A Year Ago Thomas Nelson Lost Confidence in The Jefferson Lies

This week a year ago, Thomas Nelson publishers pulled David Barton’s book The Jefferson Lies from publication. As I recall, I first learned of the event from Tennessean reporter Bob Smietana who called me to ask for comment. I think the first to get it on the web was probably Thomas Kidd at World Magazine on August 9. The news broke the day after a major NPR expose on Barton’s historical claims. A day before that World posted an article citing Jay Richards and others who had raised concerns about The Jefferson Lies. There were many stories at the time on the removal of the book, an event which Thomas Nelson described as “extremely rare.”

Two of the stories World did on the constroversy (David Barton Controversy – #3; Lost Confidence – #5) were in World’s top 25 news stories for 2012.  In the aftermath, World magazine hosted a debate of sorts involving Barton, Glenn Frazer, Michael Coulter and me.

Another surprising source of coverage was The Blaze, Glenn Beck’s web presence. Without taking sides, Billy Hallowell made a good effort to present our concerns about Barton’s claims, and then allowed Barton to respond.  The Blaze also did two webcasts, the first with Barton and then with us. In the end, Beck allowed Barton to present his claims unanswered on his television broadcast. Since we were not invited to rebut those claims on the air, we addressed them in a  series of posts here (on Jefferson and slavery, part 1; Jefferson and slavery, part 2; Jefferson and slavery, part 3; Jefferson and the Bible, part 4; Jefferson and the Bible, part 5).  As I post these links, I notice that Beck’s network has removed some of the Barton videos.

Since then, a few Christian groups have reviewed Barton’s materials and made edits or ceased using his materials. Most notably, Family Research Council made Barton’s Capitol Tour video private on YouTube. Barton then made audio edits to the video to repair some of the errors and posted the edited version on his Wallbuilders’ account without explanation.

The Barton controversy continues to expose the gulf between evangelical scholarship and evangelical participation in the culture war. Just recently, Barton incorrectly said that out of 60,000 professors, just four criticized his book. He also said that “Christian professors were basically trained by pagan professors who hate God, and they’re just repeating what they’re been told.” Over the past year, Barton and his defenders have portrayed critics as academic elites who are using the strategies of Hitler and Alinsky. All because evangelical academics want to get the facts right.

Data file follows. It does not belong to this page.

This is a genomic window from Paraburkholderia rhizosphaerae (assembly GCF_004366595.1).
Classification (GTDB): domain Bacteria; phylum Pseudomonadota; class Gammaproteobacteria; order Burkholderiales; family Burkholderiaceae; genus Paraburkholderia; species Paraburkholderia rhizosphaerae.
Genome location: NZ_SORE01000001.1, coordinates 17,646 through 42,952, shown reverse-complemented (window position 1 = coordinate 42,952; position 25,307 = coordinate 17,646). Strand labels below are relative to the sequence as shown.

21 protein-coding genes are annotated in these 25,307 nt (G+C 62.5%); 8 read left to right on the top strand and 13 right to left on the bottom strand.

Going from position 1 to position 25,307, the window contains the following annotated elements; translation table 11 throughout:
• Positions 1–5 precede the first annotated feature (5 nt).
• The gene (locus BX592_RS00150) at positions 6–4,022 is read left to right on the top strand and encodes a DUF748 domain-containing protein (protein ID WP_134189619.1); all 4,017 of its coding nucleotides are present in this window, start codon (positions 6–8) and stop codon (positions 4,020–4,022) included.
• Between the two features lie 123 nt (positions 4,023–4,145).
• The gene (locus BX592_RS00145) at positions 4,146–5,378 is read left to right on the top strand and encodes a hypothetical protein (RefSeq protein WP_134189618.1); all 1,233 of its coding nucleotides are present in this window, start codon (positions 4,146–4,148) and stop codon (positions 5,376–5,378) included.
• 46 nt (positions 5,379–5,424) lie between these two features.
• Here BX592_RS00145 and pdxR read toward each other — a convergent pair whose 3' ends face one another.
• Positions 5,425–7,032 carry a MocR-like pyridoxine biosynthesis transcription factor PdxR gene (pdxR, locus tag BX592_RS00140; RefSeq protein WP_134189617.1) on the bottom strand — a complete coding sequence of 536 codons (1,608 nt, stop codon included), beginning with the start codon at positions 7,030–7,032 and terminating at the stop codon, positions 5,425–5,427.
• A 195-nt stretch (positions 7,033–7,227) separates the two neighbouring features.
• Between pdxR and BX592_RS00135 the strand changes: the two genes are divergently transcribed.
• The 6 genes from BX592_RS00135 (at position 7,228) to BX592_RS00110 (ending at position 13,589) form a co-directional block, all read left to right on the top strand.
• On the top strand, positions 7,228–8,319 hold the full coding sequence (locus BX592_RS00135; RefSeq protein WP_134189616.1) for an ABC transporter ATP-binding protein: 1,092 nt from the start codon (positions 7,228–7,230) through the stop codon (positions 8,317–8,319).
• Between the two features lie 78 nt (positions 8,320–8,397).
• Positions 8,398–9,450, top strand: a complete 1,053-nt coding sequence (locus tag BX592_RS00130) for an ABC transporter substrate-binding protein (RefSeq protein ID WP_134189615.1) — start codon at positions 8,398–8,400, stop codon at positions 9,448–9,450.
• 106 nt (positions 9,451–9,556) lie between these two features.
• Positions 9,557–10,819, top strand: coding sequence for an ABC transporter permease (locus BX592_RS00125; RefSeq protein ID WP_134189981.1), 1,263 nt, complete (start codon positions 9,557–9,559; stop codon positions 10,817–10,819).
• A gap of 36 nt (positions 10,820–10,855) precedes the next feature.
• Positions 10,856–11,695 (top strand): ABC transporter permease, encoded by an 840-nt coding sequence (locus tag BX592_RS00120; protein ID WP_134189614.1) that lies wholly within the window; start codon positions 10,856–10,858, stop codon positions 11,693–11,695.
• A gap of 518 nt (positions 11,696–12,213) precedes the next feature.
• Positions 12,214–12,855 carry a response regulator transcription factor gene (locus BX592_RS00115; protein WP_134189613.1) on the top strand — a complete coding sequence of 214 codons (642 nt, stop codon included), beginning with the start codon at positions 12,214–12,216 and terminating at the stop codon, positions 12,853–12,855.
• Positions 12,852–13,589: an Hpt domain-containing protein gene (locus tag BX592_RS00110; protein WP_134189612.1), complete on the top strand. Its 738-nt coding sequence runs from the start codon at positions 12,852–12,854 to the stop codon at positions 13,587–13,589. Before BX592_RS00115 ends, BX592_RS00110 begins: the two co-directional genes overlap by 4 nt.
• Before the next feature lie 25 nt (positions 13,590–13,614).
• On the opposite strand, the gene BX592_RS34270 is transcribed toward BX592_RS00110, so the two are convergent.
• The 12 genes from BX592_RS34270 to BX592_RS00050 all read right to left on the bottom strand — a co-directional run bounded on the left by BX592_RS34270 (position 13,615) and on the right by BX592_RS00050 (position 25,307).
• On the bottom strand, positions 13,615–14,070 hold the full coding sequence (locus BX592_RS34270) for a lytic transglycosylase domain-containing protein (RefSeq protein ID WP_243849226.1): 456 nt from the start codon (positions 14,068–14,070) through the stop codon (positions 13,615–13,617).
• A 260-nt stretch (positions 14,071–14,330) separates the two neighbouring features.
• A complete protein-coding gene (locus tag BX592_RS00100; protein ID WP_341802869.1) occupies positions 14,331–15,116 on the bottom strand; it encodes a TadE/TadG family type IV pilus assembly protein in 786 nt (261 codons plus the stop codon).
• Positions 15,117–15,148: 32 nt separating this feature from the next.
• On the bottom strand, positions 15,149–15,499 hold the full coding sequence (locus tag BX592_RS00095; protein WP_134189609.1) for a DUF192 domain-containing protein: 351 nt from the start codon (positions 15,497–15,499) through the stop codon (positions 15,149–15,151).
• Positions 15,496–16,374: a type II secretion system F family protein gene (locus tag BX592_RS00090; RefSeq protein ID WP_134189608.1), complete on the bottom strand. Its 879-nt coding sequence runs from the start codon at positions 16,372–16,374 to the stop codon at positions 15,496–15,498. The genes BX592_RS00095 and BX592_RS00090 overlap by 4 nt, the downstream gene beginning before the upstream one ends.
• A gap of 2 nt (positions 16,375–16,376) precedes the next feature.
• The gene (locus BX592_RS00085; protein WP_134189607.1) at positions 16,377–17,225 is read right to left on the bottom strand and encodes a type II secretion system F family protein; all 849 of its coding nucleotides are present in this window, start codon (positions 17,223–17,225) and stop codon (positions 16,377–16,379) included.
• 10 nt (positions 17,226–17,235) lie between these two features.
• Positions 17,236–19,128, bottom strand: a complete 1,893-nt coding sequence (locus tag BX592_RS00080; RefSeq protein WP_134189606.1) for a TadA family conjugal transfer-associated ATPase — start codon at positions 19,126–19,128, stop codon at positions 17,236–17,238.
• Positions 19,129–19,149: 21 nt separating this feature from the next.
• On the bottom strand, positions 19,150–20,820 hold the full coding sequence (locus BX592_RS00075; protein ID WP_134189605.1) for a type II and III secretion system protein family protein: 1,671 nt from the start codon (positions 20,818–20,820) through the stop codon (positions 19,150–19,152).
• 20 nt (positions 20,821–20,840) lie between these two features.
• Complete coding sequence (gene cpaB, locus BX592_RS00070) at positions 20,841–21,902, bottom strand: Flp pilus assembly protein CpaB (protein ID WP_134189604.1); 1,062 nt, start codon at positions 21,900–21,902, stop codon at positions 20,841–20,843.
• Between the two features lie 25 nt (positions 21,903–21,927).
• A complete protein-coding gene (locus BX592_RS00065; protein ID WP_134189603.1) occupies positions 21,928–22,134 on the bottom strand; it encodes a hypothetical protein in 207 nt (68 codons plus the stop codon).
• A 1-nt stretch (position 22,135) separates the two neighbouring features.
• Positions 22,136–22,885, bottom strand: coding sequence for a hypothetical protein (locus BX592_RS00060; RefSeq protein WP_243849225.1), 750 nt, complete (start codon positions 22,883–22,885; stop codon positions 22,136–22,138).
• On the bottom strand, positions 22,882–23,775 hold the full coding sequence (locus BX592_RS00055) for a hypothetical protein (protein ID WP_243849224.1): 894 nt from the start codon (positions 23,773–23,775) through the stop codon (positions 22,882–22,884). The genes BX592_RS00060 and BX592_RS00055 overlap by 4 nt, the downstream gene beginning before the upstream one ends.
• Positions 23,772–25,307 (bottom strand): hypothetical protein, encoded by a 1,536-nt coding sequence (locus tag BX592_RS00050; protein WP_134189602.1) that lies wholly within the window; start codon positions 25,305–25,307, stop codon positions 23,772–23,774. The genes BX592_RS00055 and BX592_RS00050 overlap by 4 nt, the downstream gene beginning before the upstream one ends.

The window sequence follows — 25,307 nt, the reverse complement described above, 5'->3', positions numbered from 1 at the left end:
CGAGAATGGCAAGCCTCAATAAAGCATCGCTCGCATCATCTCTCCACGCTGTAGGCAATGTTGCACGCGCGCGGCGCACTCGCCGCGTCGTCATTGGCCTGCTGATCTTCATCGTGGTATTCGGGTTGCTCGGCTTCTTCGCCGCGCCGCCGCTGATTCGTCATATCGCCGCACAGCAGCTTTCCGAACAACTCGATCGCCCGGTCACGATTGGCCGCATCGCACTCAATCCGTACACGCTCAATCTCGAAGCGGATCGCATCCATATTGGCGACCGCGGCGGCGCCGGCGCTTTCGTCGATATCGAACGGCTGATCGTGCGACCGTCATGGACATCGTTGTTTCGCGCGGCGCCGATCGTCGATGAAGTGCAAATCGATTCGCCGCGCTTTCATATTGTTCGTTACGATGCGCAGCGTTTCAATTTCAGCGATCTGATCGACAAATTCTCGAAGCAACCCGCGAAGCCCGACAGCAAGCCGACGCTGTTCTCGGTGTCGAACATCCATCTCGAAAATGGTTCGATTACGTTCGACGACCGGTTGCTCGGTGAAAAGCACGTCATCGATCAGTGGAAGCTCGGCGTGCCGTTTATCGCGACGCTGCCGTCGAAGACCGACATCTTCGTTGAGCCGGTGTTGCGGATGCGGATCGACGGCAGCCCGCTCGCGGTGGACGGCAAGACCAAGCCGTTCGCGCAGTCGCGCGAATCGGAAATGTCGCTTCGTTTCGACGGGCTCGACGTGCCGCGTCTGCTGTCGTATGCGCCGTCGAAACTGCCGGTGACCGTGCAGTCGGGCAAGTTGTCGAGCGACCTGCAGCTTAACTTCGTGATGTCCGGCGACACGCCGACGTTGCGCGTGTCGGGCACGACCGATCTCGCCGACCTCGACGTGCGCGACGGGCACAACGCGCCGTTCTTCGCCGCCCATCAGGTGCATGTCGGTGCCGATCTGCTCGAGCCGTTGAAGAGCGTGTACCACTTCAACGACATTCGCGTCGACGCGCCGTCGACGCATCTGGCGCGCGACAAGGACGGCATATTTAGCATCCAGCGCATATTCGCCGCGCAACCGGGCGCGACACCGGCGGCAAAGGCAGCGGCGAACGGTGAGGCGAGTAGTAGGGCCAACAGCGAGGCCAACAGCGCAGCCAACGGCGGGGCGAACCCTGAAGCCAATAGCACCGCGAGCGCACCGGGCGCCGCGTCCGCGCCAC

For evangelicals to truly defend religious liberty and retake some moral high ground, there must be a truce in the war between culture warriors and evangelical scholars. Academics shouldn’t be judged by the academic cover they give to culture war talking points or icons. Nobody is really fooled anyway, and increasingly, younger people are just checking out. Hopefully, the ripples have not stopped rippling and there are more important lessons to learn from the controversy over The Jefferson Lies.

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  • Tom Van Dyke

    And in a bit of bad luck, Barton ran afoul of several left-wing activist ministers in Cincinnati, who were angry at his attempt to soft-pedal Jefferson’s slaveowning.


    They threatened religious book publisher Thomas Nelson with a boycott of ALL its books. Oy.

    Fortunately, Barton’s numerous anti-Religious Right critics of his “Christian America” thesis were available to supply the rope to hang him with, and supply Thomas Nelson with the necessary scholarly cover to escape the Barton debacle without being accused of “censoring” him.

    A group of Cincinnati pastors and church leaders is boycotting Thomas Nelson Publishers over David Barton’s book The Jefferson Lies, saying it glosses over the third president’s racism and justifies his ownership of slaves.

    Black and white pastors announced their boycott Aug. 1 in a press conference at Cincinnati’s New Jerusalem Baptist Church. Unlike most of the critics of Barton, an evangelical minister and author frequently accused of historical revisionism by the left, the Cincinnati ministers all serve in evangelical churches.

    Warren Throckmorton, a psychology professor at Grove City College and frequent Barton critic, said the controversial author can no longer complain that his critics are all liberals and secularists, because all the Cincinnati ministers are evangelicals.

    Well, of course the Cincinnati ministers might be “evangelicals,” but a quick google shows them as solid left-wing activists, more widely known for their politics than their preaching.

    The irony is that Barton was hanged by the slaveowning issue, which isn’t even very relevant to the “Christian America” thesis that garnered him 99% of his critics up to that point. After evading their slings and arrows all these years, he tripped up on a molehill.

  • Zoe Brain

    For evangelicals to truly defend religious liberty and retake some moral high ground, there must be a truce in the war between culture warriors and evangelical scholars.

    Not gonna happen, Warren. The objectives of the two are too different. One knows the Truth, so manufactures “facts” to match, the other uses facts as a guide to lead them closer to the truth.

    One’s interested in winning at all costs, the other in having any of their own erroneous opinions corrected.

    I might add that the Left has this problem too. Also that this situation is not new.

    “Reason is the greatest enemy that faith has; it never comes to the aid of spiritual things, but — more frequently than not — struggles against the divine Word, treating with contempt all that emanates from God.”

    — Martin Luther.

    Reason can never be relied on to support your views; it only supports what’s true.